Commonwealth Trustee Christopher W. McNichol was appointed by the state
House of Representatives three years ago at age 31, he wasn’t the youngest
trustee in Temple’s history. That distinction belongs to Patrick O’Connor,
who was appointed to the board in 1971 at age 28. But even now, at 34,
McNichol is the youngest member of the board.
His relative youth has some advantages. Only 12 years removed from getting
his bachelor’s degree from the Wharton School of the University of
Pennsylvania, McNichol still has his undergraduate years fresh in his mind.
Those memories fuel one of his primary personal missions as a trustee: to
strive for a broad, comprehensive educational experience for all Temple
“I graduated from the Wharton School at a time when that institution’s
curriculum was geared to producing one-dimensional specialists and
technicians,” McNichol said. “My greatest concern is that Temple students be
offered a more well-rounded curriculum. Students need guidance for the
future — not just a specialized professional education and preparation for
standardized tests. We need to prepare each Temple graduate for the full
range of intellectual and personal challenges they’ll face when they leave
school. I think we are making great progress toward that goal.”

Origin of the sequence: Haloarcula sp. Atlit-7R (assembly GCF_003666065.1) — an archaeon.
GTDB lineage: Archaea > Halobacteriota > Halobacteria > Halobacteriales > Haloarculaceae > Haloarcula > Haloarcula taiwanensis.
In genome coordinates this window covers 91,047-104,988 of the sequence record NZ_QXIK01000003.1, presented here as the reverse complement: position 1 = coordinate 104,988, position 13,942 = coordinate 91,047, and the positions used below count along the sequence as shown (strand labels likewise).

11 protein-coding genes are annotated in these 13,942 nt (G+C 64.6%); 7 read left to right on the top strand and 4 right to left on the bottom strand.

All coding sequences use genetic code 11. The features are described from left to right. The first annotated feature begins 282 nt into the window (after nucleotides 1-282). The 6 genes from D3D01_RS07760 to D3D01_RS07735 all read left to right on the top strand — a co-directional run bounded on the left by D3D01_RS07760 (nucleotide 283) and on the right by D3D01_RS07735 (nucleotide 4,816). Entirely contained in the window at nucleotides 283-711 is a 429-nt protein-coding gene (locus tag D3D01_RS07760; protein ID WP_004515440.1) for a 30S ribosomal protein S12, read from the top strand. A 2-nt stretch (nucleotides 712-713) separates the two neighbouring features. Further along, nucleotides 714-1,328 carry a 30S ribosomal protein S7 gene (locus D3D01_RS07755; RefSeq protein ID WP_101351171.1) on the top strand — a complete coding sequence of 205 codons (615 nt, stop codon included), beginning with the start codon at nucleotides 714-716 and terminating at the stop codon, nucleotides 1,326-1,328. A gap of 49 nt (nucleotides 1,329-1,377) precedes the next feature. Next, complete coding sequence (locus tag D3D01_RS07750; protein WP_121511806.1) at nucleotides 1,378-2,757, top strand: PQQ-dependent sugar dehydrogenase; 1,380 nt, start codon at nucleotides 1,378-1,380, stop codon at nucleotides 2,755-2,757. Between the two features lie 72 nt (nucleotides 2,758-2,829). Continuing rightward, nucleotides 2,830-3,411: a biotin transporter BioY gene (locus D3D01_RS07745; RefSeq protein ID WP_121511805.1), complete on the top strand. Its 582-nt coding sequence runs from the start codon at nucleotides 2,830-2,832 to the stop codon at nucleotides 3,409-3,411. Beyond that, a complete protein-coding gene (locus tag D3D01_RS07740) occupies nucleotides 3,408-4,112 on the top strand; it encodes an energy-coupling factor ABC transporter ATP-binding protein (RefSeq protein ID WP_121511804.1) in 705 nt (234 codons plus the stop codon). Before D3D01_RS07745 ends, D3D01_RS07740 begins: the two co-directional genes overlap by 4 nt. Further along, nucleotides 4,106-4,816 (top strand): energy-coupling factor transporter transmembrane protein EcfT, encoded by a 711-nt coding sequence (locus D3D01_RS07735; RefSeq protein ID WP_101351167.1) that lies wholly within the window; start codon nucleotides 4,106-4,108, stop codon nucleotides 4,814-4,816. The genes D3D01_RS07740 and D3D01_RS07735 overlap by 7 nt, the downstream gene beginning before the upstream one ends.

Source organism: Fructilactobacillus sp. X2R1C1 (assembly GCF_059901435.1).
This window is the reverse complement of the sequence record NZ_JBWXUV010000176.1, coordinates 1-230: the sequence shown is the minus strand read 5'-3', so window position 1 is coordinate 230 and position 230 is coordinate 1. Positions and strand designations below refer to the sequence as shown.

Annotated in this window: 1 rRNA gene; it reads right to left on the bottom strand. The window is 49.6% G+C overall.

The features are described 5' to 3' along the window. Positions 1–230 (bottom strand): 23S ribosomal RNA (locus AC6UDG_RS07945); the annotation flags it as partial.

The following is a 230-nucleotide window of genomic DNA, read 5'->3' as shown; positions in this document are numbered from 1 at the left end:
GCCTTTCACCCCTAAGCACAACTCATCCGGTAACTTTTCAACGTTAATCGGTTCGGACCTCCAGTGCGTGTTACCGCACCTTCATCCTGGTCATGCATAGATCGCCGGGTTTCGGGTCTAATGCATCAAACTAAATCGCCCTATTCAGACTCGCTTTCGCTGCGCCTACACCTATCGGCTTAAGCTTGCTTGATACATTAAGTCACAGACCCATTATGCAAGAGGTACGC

McNichol, a director with Citigroup Global Markets Inc., has faced plenty of
intellectual and personal challenges of his own since getting his bachelor’s
His career as an investment banker began in 1992, when he joined Smith
Barney Harris Upham & Co. Inc. as an analyst in the firm’s public finance
division. Since then, McNichol has served as banker for tax-exempt
financings totaling more than $10 billion and structured some of the most
complex transactions ever underwritten by Citigroup (the company that, after
many name changes, succeeded Smith Barney).
McNichol is currently responsible for the overall management and banking of
municipal bond transactions in Pennsylvania and several other mid-Atlantic
states. He’s also a member of a team of bankers that structures financings
for institutions of higher education to provide student housing and
A lifelong resident of Pennsylvania who spent most of his childhood in
nearby Drexel Hill, McNichol has lived in Philadelphia since 1996.
“I’m not a graduate of Temple, but the school has become an adopted alma
mater to me,” McNichol said. “As someone who grew up in Temple’s back yard,
it has been amazing to witness the transformation of the University in
recent years. And it’s not just the facilities and the general look and feel
of the campus. We’re making great strides toward giving Temple students the
finest educational facilities in the area, but it’s much more than that.
It’s the attitude of Temple students and recent graduates: They’re proud.
“Temple graduates have always had to fight the perception that Temple was a
commuter school located in a place that people generally avoided,” McNichol
said. “Perceptions have changed. These days, Temple is a place where people
want to be. I’m delighted to be part of an effort to build on that.”
- By Hillel J. Hoffmann
© 2004 Temple Times